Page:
Urban design for housing in an existing villa and garden in Hilversum
- Team: team in service of Bureau Alle Hosper
- Year, status: 2002, completed
Reusing the past
The White House and its gardens are a protected monument in the district of Hilversum, an area famous for its collection of beautiful villas and gardens. The villa was formally used as an army training camp and sold to a developer in the 1990’s. As the villa (White House) was in disrepair, a source of investment was required which could rehabilitate the building to its former condition as well as maintain the qualities of the villa and its scenic surroundings. To achieve this, a design proposal was conceived to insert a number houses into the site without damaging its essential qualities.
A shared space
After carrying out an analysis of the villa and its gardens, a spatial framework was developed to identify the essential characteristics and areas which were not to be disturbed or encroached upon by the new housing, thus respecting the historical value of the site. A concept was developed in which the houses could be built in the remaining areas of the site which had already been disturbed, such as where the barrack buildings had formally stood. The houses were then designed in a very compact format with views to the villa gardens, but with a limited amount of private outdoor space for the new dwellers. To compensate the small private outdoor space, the existing villa gardens were opened up for general use as a shared garden for the new house owners.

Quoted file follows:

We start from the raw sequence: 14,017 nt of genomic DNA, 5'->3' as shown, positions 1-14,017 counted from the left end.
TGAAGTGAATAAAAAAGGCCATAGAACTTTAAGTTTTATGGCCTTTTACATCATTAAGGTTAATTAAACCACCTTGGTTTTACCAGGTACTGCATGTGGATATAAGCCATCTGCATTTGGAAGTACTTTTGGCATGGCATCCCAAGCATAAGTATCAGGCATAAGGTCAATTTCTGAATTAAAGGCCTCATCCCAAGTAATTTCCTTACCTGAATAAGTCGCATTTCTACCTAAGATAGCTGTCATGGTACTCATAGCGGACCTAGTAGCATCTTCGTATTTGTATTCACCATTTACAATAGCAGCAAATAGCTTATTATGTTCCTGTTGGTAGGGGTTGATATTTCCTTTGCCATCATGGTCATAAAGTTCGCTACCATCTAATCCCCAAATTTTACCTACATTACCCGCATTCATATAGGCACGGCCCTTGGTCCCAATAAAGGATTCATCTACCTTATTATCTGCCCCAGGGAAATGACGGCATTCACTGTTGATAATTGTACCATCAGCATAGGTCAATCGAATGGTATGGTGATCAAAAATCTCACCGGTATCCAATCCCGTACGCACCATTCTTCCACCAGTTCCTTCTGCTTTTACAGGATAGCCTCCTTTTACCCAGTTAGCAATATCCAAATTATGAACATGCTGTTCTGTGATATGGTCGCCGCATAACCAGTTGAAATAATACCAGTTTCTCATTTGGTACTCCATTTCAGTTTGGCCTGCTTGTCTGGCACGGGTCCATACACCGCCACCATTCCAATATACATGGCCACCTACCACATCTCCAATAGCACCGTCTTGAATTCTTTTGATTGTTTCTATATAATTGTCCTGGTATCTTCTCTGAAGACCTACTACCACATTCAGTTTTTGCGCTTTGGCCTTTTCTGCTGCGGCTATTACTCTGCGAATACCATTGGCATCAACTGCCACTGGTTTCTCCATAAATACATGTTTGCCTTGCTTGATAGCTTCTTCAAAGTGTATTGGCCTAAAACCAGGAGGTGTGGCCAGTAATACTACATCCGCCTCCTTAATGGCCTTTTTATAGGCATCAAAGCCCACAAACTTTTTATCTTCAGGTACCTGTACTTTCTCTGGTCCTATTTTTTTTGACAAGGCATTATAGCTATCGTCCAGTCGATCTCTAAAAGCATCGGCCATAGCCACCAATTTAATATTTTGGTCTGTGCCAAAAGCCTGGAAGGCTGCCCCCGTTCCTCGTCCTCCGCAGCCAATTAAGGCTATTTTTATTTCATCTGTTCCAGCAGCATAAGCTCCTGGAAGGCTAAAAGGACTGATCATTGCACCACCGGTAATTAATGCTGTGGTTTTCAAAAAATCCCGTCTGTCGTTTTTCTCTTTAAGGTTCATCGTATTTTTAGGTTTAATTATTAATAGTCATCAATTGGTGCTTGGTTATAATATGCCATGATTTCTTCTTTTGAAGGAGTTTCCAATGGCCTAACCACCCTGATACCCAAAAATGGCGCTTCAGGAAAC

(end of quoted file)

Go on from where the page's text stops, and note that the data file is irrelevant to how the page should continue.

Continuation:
Living in a villa garden
The plan was completed after construction of the houses by Bart Duvekot architects in 2001. The houses remain within a stringently allocated area to protect trees and their root systems. A floating deck system was applied as a stipulation of the municipality of Hilversum to protect the existing trees and their roots. The concept of reusing the past to incorporate new uses has proved a success and brought the White House from a dilapidated state into a well used contemporary living area.